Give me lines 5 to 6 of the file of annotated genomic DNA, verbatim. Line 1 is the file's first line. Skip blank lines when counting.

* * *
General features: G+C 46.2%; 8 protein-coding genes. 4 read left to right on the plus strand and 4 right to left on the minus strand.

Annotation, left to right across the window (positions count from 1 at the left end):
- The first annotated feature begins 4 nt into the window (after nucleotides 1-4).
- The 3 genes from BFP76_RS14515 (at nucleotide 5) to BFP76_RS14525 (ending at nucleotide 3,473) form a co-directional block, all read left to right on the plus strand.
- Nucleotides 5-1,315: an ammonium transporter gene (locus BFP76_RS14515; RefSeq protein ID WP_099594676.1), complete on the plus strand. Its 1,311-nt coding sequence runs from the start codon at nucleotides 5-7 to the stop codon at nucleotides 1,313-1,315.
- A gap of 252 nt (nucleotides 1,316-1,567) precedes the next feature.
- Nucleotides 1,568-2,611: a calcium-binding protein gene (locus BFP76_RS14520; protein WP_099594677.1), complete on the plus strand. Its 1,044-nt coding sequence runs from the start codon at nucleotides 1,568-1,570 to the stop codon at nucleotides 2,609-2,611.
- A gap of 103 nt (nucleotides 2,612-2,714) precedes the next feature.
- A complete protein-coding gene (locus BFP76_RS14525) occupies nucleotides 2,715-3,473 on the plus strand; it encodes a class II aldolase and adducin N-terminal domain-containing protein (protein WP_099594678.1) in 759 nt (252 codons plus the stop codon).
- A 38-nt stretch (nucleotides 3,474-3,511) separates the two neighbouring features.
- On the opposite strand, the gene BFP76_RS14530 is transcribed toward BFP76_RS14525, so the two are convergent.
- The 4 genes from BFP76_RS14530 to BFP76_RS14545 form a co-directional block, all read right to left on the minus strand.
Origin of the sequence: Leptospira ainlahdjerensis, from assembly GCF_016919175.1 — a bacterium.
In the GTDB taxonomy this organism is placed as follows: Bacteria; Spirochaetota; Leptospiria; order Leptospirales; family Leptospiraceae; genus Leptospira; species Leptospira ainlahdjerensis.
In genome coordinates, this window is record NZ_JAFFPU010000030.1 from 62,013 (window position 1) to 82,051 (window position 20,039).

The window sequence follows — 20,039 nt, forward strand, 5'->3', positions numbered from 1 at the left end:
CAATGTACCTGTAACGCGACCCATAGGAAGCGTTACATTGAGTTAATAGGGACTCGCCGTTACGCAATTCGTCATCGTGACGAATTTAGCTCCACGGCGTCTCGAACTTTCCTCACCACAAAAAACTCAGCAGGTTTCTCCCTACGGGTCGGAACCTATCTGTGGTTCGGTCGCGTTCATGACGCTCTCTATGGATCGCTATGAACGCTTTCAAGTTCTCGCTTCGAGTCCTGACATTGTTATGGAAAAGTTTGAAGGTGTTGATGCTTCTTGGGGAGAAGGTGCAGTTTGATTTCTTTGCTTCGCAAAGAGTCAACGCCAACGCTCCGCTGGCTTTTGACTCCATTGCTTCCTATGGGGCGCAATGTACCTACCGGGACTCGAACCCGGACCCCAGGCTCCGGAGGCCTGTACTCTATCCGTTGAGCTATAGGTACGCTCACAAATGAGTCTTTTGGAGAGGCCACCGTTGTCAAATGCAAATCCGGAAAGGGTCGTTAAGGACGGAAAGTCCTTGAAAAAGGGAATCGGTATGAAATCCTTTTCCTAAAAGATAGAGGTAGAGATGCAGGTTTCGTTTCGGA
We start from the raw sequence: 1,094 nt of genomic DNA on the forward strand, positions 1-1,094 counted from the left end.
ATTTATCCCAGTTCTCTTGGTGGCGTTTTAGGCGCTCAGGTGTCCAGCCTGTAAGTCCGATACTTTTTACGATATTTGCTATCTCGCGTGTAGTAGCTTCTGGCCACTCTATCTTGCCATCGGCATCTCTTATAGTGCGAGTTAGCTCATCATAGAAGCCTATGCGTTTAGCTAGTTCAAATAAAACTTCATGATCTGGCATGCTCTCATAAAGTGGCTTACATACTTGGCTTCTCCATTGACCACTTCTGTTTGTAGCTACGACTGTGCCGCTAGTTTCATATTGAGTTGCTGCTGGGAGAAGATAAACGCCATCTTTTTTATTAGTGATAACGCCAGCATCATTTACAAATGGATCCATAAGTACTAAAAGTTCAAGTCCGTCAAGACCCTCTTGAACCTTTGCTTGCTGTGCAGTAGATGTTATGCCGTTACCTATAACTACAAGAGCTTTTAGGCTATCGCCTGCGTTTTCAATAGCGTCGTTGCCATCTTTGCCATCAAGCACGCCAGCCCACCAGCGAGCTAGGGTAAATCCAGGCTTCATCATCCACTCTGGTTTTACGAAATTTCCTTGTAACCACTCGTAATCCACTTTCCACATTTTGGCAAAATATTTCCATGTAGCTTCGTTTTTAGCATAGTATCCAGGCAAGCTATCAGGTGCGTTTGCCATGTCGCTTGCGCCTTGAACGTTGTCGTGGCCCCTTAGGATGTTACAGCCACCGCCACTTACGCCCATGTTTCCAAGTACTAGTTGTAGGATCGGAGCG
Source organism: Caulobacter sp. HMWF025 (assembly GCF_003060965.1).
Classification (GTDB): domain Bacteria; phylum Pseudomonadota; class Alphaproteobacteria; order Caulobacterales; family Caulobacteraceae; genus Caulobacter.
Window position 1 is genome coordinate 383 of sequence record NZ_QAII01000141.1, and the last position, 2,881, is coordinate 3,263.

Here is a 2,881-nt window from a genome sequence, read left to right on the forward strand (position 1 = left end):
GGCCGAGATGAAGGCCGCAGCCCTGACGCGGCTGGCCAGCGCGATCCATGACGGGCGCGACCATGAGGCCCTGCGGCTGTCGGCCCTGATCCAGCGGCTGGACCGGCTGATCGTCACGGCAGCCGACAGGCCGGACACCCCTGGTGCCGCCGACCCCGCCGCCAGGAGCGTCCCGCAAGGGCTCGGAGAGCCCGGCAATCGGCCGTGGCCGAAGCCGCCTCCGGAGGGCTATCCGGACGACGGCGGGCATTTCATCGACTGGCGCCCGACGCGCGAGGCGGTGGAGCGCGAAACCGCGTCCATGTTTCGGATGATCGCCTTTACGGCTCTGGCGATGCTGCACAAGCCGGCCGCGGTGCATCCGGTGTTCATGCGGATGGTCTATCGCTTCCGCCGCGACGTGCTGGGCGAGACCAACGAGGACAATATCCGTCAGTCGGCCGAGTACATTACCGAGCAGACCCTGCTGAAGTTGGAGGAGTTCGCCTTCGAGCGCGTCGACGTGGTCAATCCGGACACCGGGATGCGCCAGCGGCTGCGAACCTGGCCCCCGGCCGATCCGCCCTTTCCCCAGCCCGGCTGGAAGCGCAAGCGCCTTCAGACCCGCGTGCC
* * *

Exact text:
- Nucleotides 5-1,315: an ammonium transporter gene (locus BFP76_RS14515; RefSeq protein ID WP_099594676.1), complete on the plus strand. Its 1,311-nt coding sequence runs from the start codon at nucleotides 5-7 to the stop codon at nucleotides 1,313-1,315.
- A gap of 252 nt (nucleotides 1,316-1,567) precedes the next feature.